American Predatory Lending and the Global Financial Crisis (2020-2021)


Ten years after the failure of Lehman Brothers – the event commonly viewed as ground zero of the financial crisis – there is still debate about the causes of the crisis and the efficacy of policy responses. However, there is little debate about the central role subprime home loans originated by mortgage brokers and banks played in the crisis.

Abusive and predatory conduct in the home loan market was a matter of concern for policymakers well before the crisis, but the Federal Reserve did not fully implement powers to regulate the mortgage market conferred on it by Congress. Many state and local governments did enact legislation in response to abusive and predatory conduct in the low- and moderate-income market by mortgage brokers and bankers.

A common explanation for federal policymakers’ failure to act and opposition to state action was a concern about creating a “patchwork quilt” of regulation that would restrict access to credit. However, state and local governments saw abuses in the mortgage market as a signal that something was wrong. This project will explore these divergent responses and the implications for preventing the next financial crisis.

Project Description

Building on the work of the 2019-2020 project team, this project seeks to deepen the public’s understanding of the policy and market dynamics in the run-up to the financial crisis and explain the divergent responses among federal and state/local policymakers as well as the implications for preventing the next financial crisis. Team members will achieve this objective through a multi-method and interdisciplinary exploration of signals and stories in the run-up to the Crisis.

In 2019-2020, the team began collecting and analyzing mortgage market data and media coverage in North Carolina in the decade leading up to the financial crisis. In 2020-2021, team members will continue data collection and analysis by expanding the project’s geographic scope. To do this, the team will focus on the Sun Belt states and other regions where the housing market experienced especially pronounced price increases before the crisis and particularly dramatic declines afterward.

Members of the team will also collect oral history interviews to chronicle the human experiences of the crisis at the state-level, beginning with North Carolina. These interviews will include a variety of stakeholders, such as regulators, bankers, community groups and NGOs, real estate agents, mortgage brokers and borrowers.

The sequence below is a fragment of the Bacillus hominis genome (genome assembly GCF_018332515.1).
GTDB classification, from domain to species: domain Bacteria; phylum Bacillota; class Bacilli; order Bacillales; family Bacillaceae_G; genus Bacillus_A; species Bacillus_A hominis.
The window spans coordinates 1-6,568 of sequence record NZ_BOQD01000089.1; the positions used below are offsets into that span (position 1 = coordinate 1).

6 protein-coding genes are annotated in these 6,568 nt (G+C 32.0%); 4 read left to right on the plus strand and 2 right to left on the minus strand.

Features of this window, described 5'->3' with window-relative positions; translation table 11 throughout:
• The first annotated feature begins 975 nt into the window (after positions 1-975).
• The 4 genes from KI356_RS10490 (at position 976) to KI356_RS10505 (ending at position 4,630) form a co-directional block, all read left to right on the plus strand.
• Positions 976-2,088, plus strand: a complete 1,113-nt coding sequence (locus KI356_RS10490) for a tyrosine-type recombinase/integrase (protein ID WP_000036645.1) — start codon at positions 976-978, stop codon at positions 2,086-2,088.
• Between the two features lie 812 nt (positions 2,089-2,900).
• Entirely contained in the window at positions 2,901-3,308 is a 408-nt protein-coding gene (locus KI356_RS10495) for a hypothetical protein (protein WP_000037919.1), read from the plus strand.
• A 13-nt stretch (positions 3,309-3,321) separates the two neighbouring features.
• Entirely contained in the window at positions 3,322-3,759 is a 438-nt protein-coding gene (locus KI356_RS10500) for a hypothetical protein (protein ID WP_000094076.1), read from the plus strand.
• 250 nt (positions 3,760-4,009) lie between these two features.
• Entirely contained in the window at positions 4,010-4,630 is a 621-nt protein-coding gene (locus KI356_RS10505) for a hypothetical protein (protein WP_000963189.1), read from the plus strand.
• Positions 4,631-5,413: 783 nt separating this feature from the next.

Anticipated Outputs

Interactive website; blog posts; policy papers; journal articles


Fall 2020 – Spring 2021

  • Fall 2020: Review Data+ analysis; develop research agenda; develop interview strategy; conduct oral history interviews
  • Spring 2021: Conduct comparison policy analysis; review and analyze oral histories; produce policy briefs; conclude archivization


Maria Paz Rios

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Two Faculty Receive Inaugural Bass Connections Leadership Award

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Duke Law Faculty, Students Tackling Diverse Interdisciplinary Research Projects through Bass Connections

See related teams, American Predatory Lending and the Global Financial Crisis (2021-2022) and American Predatory Lending and the Global Financial Crisis (2019-2020), and related Data+ summer project, American Predatory Lending and the Global Financial Crisis (2020).


Image: Sign of the times, foreclosure, by Jeff Turner, licensed under CC BY 2.0


Team Leaders

  • Edward Balleisen, Sanford School of Public Policy|Arts & Sciences-History
  • Deborah Goldstein, North Carolina Leadership Forum
  • Lee Reiners, Duke Law-Global Financial Markets Center
  • Joseph Smith, Former North Carolina Commissioner of Banks

/graduate Team Members

  • McKenna Baker, Juris Doctor
  • Michael Dymond, Business Administration-MBA
  • Esther Hong, Juris Doctor
  • Katie Kaufman, Juris Doctor
  • Malena Lopez-Sotelo, Mgt Science and Technology Mgt
  • Patrick Rochelle, Masters of Public Policy
  • Sebastian Soriano Perez , Interdisciplinary Data Science - Masters

/undergraduate Team Members

  • Collins Abanda, Computer Science (AB)
  • Arjun Bakshi, Public Policy Studies (AB), Psychology (AB2)
  • Carolyn Chen
  • Darielle Engilman
  • Jett Hollister, Electrical & Computer Egr(BSE), Computer Science (BS2)
  • Braelyn Parkman, Public Policy Studies (AB), History (AB2)
  • Sana Pashankar
  • Cameron Polo, Economics (BS)
  • Raghav Rasal
  • Maria Rios, Mathematics (AB), History (AB2)
  • Jacob Satisky, Public Policy Studies (AB)
  • Neha Vangipurapu
  • Olivia Wivestad
  • Jessie Xu, Public Policy Studies (AB)
  • Sarah Zhao, Mathematics (BS), Economics (BS2)
  • Yinhong Zhao, Economics (BS), Mathematics (BS2)
  • Charlie Zong, Philosophy (AB)

/yfaculty/staff Team Members

  • Sara Greene, Duke Law
  • Sarah Bloom Raskin, Rubenstein Fellows Academy

/zcommunity Team Members

  • Sean Nguyen, Undergraduate Student, UNC-Chapel Hill